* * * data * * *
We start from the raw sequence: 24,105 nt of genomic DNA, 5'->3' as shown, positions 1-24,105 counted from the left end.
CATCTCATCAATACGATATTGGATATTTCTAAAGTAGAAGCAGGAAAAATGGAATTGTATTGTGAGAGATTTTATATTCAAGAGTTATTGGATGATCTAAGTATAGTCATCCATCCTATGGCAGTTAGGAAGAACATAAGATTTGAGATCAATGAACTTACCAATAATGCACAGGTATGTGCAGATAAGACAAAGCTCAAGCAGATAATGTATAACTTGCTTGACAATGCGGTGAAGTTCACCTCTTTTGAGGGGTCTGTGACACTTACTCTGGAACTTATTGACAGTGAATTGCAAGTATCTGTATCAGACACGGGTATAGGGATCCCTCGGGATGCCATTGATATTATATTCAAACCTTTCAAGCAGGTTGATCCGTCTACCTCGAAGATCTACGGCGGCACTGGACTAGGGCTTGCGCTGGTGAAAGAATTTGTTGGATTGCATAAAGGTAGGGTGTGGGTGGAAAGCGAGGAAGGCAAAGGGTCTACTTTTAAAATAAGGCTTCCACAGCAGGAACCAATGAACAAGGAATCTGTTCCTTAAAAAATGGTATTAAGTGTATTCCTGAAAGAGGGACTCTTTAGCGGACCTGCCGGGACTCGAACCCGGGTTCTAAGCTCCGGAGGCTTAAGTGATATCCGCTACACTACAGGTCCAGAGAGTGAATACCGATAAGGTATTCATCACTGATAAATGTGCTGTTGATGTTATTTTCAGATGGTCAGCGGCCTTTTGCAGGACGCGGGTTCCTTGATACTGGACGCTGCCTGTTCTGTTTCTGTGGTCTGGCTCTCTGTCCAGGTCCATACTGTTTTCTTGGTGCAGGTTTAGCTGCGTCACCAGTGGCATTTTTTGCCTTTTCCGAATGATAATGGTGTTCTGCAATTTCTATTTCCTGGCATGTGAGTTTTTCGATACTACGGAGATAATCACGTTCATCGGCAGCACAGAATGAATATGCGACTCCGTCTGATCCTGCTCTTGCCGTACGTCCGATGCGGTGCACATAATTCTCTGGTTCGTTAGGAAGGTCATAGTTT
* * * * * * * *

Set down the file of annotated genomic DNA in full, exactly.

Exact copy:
We start from the raw sequence: 24,105 nt of genomic DNA, 5'->3' as shown, positions 1-24,105 counted from the left end.
CATCTCATCAATACGATATTGGATATTTCTAAAGTAGAAGCAGGAAAAATGGAATTGTATTGTGAGAGATTTTATATTCAAGAGTTATTGGATGATCTAAGTATAGTCATCCATCCTATGGCAGTTAGGAAGAACATAAGATTTGAGATCAATGAACTTACCAATAATGCACAGGTATGTGCAGATAAGACAAAGCTCAAGCAGATAATGTATAACTTGCTTGACAATGCGGTGAAGTTCACCTCTTTTGAGGGGTCTGTGACACTTACTCTGGAACTTATTGACAGTGAATTGCAAGTATCTGTATCAGACACGGGTATAGGGATCCCTCGGGATGCCATTGATATTATATTCAAACCTTTCAAGCAGGTTGATCCGTCTACCTCGAAGATCTACGGCGGCACTGGACTAGGGCTTGCGCTGGTGAAAGAATTTGTTGGATTGCATAAAGGTAGGGTGTGGGTGGAAAGCGAGGAAGGCAAAGGGTCTACTTTTAAAATAAGGCTTCCACAGCAGGAACCAATGAACAAGGAATCTGTTCCTTAAAAAATGGTATTAAGTGTATTCCTGAAAGAGGGACTCTTTAGCGGACCTGCCGGGACTCGAACCCGGGTTCTAAGCTCCGGAGGCTTAAGTGATATCCGCTACACTACAGGTCCAGAGAGTGAATACCGATAAGGTATTCATCACTGATAAATGTGCTGTTGATGTTATTTTCAGATGGTCAGCGGCCTTTTGCAGGACGCGGGTTCCTTGATACTGGACGCTGCCTGTTCTGTTTCTGTGGTCTGGCTCTCTGTCCAGGTCCATACTGTTTTCTTGGTGCAGGTTTAGCTGCGTCACCAGTGGCATTTTTTGCCTTTTCCGAATGATAATGGTGTTCTGCAATTTCTATTTCCTGGCATGTGAGTTTTTCGATACTACGGAGATAATCACGTTCATCGGCAGCACAGAATGAATATGCGACTCCGTCTGATCCTGCTCTTGCCGTACGTCCGATGCGGTGCACATAATTCTCTGGTTCGTTAGGAAGGTCATAGTTT